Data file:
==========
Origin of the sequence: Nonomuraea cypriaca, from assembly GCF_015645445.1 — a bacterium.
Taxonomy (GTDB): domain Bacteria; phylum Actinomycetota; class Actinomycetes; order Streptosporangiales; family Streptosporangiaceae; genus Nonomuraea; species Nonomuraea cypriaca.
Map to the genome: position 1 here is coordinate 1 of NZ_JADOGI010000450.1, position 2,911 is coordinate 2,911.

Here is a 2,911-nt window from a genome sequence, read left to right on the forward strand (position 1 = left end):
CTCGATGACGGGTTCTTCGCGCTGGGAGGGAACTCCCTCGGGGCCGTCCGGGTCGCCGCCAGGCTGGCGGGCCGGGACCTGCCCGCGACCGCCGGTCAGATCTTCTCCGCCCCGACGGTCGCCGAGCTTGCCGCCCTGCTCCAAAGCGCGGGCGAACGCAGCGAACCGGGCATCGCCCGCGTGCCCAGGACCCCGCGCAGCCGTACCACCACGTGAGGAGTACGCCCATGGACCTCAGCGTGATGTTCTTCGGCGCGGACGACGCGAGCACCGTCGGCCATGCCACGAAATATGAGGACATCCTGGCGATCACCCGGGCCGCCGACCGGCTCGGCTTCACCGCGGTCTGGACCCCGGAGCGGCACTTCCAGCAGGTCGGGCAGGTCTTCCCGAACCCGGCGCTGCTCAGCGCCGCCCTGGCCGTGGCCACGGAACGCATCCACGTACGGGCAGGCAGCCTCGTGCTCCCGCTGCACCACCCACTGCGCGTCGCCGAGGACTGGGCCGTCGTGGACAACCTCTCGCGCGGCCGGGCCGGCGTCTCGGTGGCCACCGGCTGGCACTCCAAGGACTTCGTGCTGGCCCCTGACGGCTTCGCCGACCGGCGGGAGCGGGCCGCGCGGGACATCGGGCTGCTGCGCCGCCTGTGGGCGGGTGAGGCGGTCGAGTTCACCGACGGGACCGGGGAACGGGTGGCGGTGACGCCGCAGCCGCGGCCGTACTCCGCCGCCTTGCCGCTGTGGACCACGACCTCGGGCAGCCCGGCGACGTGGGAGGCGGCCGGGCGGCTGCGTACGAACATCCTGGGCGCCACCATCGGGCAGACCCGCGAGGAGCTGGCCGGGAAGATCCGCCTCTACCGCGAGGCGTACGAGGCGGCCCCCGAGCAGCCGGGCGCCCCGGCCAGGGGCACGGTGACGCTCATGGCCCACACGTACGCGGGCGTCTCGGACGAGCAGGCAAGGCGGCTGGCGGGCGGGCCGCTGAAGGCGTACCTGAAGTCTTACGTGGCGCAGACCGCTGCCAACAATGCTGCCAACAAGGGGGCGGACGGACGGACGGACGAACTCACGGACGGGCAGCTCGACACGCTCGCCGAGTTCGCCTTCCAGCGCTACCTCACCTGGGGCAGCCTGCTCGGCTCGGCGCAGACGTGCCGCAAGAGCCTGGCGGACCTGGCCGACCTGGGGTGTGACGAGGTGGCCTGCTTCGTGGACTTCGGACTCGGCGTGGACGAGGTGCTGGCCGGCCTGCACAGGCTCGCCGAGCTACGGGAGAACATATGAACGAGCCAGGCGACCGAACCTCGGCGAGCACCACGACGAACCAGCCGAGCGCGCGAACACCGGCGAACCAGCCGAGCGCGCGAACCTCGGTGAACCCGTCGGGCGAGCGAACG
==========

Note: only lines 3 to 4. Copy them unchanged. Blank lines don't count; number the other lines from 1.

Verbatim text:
Map to the genome: position 1 here is coordinate 1 of NZ_JADOGI010000450.1, position 2,911 is coordinate 2,911.

Here is a 2,911-nt window from a genome sequence, read left to right on the forward strand (position 1 = left end):